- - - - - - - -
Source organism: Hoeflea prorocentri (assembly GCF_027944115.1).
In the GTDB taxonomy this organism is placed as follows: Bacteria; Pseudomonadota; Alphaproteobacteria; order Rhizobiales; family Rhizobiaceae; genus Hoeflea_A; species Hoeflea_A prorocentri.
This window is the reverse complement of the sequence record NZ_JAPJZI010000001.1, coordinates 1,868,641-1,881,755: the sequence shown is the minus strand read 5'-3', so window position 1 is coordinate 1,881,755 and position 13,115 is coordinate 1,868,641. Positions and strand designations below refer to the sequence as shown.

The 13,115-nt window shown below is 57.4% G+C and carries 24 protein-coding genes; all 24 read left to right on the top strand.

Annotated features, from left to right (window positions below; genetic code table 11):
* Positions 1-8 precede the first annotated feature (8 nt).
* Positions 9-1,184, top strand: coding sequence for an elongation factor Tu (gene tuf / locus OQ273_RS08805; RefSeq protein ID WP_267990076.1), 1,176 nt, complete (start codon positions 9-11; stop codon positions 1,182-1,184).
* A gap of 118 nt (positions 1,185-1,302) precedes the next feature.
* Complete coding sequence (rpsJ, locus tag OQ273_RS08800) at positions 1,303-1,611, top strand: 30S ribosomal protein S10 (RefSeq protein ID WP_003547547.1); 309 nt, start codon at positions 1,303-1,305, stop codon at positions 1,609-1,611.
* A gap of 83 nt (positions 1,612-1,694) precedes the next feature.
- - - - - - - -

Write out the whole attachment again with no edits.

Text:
Source organism: Hoeflea prorocentri (assembly GCF_027944115.1).
In the GTDB taxonomy this organism is placed as follows: Bacteria; Pseudomonadota; Alphaproteobacteria; order Rhizobiales; family Rhizobiaceae; genus Hoeflea_A; species Hoeflea_A prorocentri.
This window is the reverse complement of the sequence record NZ_JAPJZI010000001.1, coordinates 1,868,641-1,881,755: the sequence shown is the minus strand read 5'-3', so window position 1 is coordinate 1,881,755 and position 13,115 is coordinate 1,868,641. Positions and strand designations below refer to the sequence as shown.

The 13,115-nt window shown below is 57.4% G+C and carries 24 protein-coding genes; all 24 read left to right on the top strand.

Annotated features, from left to right (window positions below; genetic code table 11):
* Positions 1-8 precede the first annotated feature (8 nt).
* Positions 9-1,184, top strand: coding sequence for an elongation factor Tu (gene tuf / locus OQ273_RS08805; RefSeq protein ID WP_267990076.1), 1,176 nt, complete (start codon positions 9-11; stop codon positions 1,182-1,184).
* A gap of 118 nt (positions 1,185-1,302) precedes the next feature.
* Complete coding sequence (rpsJ, locus tag OQ273_RS08800) at positions 1,303-1,611, top strand: 30S ribosomal protein S10 (RefSeq protein ID WP_003547547.1); 309 nt, start codon at positions 1,303-1,305, stop codon at positions 1,609-1,611.
* A gap of 83 nt (positions 1,612-1,694) precedes the next feature.